Dr. William Mazzella has a message for the homeless living on the streets of Alexandria, Virginia.
“I have the medicines,” Mazzella said. “I have the bandages, the training, and I’m here to help you if you will have me.”
Mazzella’s day job is working at hospitals in rural areas across the U.S. His work could last for a few days to a few weeks.
“I live in Alexandria and travel around the country,” Mazzella said. “Idaho, Colorado, Louisiana, Alabama. We only have 58% of the physicians that we need nationally, so we have a huge physician shortage,” he said.
But when Mazzella returns home at night, he often puts a stethoscope around his neck and loads up a large backpack full of supplies that he paid for on his own.
He walks the streets, checks under bridges and explores alleys looking for the homeless and offering them free health care.
A few months ago, Mazzella began giving consultations and care to people staying at the Alexandria Community Shelter.
Now, he has formed a nonprofit called MedStreet, which is accepting donations and seeking volunteers to help continue his work and help more people.
Mazzella would ultimately like to establish a national model, so even more people living on the streets can get the health care they need.
“The hope is to set up an infrastructure … other docs in other cities can adopt … where we can cut through a lot of these barriers for people,” he said.
‘The most amazing thing’
Mazzella has been helping the homeless and poor for years, and when he and his wife moved to Alexandria, they decided to take action in a big way.
“One day my wife … started making sandwiches and putting socks into brown paper bags. I packed up some medical supplies, and we put [our son] Joseph in his car seat and we went and hit the streets and started seeing homeless people. [We were] taking care of them,” he said.
The effort has been going on for about a year, and sometimes medical students and volunteers come along.
“The most amazing thing is sometimes people will see me and accept some care, and they’ll point me to someone who really needs help who won’t ask for help themselves. They’ll tell me where to go, what alley,” Mazzella said.
Mazzella sometimes recruits other doctors to provide free care. When a homeless woman he calls Miss GQ needed urgent dental care recently, a local dentist agreed to help.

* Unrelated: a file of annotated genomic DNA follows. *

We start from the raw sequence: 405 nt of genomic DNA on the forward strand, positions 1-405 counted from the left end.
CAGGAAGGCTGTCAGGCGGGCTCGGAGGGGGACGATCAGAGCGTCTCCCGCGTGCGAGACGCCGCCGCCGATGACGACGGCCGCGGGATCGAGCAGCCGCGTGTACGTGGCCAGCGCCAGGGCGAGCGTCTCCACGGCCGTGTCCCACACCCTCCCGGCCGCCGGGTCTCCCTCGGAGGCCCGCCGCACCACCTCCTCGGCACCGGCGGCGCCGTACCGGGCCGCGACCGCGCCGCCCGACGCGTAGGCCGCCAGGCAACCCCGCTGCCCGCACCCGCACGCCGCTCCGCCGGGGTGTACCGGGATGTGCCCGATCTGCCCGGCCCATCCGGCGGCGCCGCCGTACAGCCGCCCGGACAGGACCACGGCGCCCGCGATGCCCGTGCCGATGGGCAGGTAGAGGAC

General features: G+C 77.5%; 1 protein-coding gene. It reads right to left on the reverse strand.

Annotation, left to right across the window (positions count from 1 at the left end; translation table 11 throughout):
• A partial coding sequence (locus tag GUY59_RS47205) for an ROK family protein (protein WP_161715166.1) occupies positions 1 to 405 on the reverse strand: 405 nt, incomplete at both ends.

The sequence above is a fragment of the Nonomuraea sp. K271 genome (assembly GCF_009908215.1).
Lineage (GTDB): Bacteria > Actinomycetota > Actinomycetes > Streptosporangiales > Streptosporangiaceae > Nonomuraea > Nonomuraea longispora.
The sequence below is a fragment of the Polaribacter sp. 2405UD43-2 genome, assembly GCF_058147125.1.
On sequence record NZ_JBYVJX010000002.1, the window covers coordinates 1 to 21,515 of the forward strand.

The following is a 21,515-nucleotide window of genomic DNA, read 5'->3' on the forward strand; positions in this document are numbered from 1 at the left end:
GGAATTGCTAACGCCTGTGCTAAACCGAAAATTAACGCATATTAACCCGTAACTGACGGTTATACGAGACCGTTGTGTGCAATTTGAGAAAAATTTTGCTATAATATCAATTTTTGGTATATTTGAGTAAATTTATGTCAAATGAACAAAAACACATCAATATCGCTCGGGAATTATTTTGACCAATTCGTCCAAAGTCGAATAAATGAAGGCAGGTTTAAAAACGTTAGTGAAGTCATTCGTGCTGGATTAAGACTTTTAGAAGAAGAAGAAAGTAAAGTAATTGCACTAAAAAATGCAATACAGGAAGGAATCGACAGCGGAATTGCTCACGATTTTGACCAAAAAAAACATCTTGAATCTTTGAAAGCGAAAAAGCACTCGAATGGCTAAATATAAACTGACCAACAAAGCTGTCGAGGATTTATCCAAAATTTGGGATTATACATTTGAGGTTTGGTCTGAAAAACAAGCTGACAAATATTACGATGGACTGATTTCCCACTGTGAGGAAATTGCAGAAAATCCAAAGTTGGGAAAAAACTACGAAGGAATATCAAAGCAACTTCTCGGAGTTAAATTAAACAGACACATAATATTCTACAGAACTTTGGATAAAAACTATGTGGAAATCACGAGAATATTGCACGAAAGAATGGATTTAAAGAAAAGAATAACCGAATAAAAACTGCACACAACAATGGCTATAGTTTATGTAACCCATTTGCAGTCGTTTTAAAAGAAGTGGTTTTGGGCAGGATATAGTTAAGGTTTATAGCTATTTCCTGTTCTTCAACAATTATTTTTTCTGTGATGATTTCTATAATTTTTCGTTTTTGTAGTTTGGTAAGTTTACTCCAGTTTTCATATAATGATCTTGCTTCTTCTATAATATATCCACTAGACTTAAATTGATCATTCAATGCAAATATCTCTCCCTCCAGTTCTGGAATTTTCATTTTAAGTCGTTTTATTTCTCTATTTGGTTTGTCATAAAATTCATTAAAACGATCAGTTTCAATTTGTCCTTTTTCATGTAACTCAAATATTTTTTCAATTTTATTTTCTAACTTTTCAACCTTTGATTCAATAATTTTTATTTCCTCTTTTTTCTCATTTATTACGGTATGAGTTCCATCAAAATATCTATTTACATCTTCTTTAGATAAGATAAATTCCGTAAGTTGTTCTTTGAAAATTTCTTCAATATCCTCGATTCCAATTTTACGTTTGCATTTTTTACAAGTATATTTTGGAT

Miss GQ is scheduled to head next to an oral surgeon, who is also donating services.
‘Volunteering his time’
Clifton Lee is one of the people who gets help from Mazzella at the Alexandria Community Shelter, a 64-bed shelter that serves men, women and children.
“I appreciate him coming in and volunteering his time to help us out here at the shelter because there’s [a] lot of us in here that need help,” Lee said.
Lee has been out of work for several years because he has uncontrolled diabetes that has left him with terrible pain in his hands and feet.
Lee said even standing is difficult, let alone walking.
“I’m trying to get it under control and get my life back together,” Lee said.
The shelter’s executive director, Christine Miller, said the reaction to Mazzella has been overwhelmingly positive.
“They do appreciate the additional support. It’s always nice to not have to refer folks out if we don’t have to, and just to have some kind of basic questions answered,” she said.
Miller said Mazzella’s help comes at a time when more young people than usual are staying at the shelter.
“We do typically see more single males than we do families,” Mazzella said. “However, I will say right now, we have more families than I’ve ever seen before. We have 13 children currently in the shelter.”
Miller thinks at least part of the reason for that is a decrease in affordable housing and an uptick in evictions in Alexandria.
A Valentine’s Day goal
On Valentine’s Day, MedStreet is launching a homeless awareness and fundraising campaign called “Love Your Neighbor.”
“The No. 1 mission of MedStreet … is to humanize the homeless,” Mazzella said.
It’s more important to give a homeless person eye contact than money, he said.
“They feel so isolated and so lonely, and usually the response is a look away, leaning to the other side of the sidewalk, quicken my pace. It’s very shunning, and I feel it with them. When you go out for your Valentine’s Day dinner and you see a homeless person, maybe … hand them the rose or just give them a hello or a smile. That does more than you can imagine,” Mazzella said.
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